Treat Higher Education Innovation Equally
In a July piece of Insider Higher Education, Audrey Watters laments the hype being given to MOOCs (Massively Online Open Courses) and their potential to change higher education. In the column, she wonders about the dropout rates of these courses and whether students are actually learning anything.
Of course, those are fair questions. This line of thinking—in a vacuum—isn’t the problem with sparking innovation in higher education. In fact, these are questions we should be asking ourselves every time someone develops a new model for delivering education. The problem is the selectivity in which these questions are asked.
These are the exact same questions few are asking about traditional higher education courses. We know there are high dropout rates in both two- and four-year traditional schools—to the tune of about half our students, if not more—as we highlight in our report, Leaders & Laggards. And we know that there are studies which suggest too few students actually learn anything of value while they are in school. How can any rational person raise concerns about a new program without first raising these same concerns about an existing one?
Of course, Ms. Watters is not alone in her prejudicial evaluation. The Obama administration sought to impose “Gainful Employment” penalties on schools that have high rates of students that could not find an adequately compensated job after graduation. That regulation was thrown out by the courts this month. Why? Because the criteria used to determine whether a school was in compliance was deemed to be arbitrarily drawn. And where was the dividing line, exactly? It was strategically placed such that it would not affect traditional schools, but would substantially harm newer, independent and private sector institutions. In his ruling, Judge Rudolph Contreras stated that, “The debt repayment standard … was not based upon any facts at all.”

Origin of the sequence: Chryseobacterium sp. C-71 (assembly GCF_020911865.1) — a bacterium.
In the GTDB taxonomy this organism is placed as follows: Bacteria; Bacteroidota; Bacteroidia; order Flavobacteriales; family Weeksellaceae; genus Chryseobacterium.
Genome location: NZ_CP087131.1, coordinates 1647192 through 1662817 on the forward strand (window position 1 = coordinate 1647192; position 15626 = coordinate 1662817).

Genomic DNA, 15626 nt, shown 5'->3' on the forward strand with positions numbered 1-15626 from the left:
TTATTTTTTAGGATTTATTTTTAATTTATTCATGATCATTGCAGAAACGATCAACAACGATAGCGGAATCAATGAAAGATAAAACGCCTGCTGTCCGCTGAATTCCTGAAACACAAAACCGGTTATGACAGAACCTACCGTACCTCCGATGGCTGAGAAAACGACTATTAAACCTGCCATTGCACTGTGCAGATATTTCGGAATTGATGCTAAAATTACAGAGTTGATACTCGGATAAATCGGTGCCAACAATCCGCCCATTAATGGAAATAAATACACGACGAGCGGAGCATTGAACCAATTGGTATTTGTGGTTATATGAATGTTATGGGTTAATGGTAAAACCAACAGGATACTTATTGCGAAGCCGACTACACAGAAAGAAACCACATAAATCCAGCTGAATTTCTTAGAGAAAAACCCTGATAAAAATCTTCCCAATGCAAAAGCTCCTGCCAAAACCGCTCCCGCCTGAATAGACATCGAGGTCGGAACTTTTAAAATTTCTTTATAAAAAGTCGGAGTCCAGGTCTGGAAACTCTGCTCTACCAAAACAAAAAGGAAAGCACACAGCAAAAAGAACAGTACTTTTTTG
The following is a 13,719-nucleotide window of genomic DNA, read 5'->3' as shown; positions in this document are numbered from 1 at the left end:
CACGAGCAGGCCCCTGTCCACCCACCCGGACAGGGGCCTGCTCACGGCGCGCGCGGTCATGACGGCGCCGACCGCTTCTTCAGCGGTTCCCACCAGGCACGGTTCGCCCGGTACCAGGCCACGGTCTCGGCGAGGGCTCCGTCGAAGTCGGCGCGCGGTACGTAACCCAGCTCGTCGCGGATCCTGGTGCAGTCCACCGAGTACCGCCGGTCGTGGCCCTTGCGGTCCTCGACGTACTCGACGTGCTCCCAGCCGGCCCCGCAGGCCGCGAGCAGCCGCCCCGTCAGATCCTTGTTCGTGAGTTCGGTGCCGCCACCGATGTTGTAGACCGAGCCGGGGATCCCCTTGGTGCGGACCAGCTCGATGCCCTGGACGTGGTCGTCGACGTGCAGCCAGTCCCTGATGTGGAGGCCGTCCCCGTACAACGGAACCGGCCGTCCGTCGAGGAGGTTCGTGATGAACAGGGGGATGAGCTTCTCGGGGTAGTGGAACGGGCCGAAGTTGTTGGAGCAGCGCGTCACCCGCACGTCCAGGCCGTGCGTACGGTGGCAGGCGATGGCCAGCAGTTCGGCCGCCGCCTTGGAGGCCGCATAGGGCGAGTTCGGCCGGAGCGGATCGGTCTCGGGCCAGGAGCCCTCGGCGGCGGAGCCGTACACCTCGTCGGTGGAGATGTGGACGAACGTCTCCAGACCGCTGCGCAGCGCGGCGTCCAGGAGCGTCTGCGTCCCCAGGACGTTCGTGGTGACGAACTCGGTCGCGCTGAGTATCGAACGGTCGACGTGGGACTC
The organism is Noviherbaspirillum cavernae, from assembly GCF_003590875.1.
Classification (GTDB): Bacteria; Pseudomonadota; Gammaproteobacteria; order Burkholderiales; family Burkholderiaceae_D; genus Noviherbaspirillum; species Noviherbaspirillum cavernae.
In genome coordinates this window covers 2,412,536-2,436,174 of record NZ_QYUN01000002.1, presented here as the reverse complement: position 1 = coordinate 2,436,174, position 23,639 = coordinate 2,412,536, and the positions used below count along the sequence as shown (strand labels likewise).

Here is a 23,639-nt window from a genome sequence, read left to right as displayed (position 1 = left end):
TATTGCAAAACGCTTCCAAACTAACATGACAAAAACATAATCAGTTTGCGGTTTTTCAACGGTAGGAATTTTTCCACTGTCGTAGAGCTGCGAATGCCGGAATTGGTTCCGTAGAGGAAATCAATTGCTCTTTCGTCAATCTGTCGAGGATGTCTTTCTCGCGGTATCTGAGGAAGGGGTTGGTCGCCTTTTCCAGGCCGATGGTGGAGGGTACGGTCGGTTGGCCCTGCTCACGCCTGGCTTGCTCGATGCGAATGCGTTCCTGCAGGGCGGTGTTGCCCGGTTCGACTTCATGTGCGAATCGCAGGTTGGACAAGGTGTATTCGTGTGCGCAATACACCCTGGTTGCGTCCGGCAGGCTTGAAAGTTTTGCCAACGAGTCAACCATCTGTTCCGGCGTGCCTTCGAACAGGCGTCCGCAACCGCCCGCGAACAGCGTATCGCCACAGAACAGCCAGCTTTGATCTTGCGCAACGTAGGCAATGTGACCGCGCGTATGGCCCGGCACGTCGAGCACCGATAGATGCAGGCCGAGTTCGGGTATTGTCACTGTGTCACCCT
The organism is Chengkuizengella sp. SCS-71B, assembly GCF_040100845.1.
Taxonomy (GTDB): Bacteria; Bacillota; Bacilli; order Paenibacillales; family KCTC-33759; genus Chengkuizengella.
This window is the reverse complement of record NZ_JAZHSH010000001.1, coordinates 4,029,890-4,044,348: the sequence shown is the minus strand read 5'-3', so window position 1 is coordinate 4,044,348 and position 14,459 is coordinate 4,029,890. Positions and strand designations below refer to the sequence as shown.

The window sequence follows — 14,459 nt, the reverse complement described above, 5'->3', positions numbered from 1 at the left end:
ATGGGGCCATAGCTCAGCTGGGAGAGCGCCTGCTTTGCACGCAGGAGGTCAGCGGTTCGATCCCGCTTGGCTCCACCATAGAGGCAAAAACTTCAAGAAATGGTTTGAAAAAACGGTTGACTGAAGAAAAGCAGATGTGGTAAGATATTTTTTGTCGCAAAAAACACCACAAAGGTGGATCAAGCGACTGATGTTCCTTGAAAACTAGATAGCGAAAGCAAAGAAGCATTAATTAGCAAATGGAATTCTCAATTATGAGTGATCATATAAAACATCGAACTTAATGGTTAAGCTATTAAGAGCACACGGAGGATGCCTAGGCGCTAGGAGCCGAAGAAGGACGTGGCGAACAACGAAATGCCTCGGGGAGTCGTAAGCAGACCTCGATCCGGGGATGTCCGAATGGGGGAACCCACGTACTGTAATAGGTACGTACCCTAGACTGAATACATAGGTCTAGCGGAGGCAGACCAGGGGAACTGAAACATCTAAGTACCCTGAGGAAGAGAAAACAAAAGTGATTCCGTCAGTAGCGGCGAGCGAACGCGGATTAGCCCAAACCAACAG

This is where we stand today in higher education. If you try to do something new, the powers that be are going to examine your program with a nuclear microscope and eventually find something, anything wrong with it. But, you can be as inept as you want if you’re an established institution, and no one will think twice about it.
Make no mistake—we desperately need a thorough, critical examination of our higher education programs. Yet unless that assessment is conducted under one set of rules for all institutions without predetermined outcomes, we’ll never identify the improvements we need in our colleges and universities. Worse, we’ll drive out some of the best, most innovative ideas of our generation.
Domenic Giandomenico is Director of Education and Workforce Programs at ICW.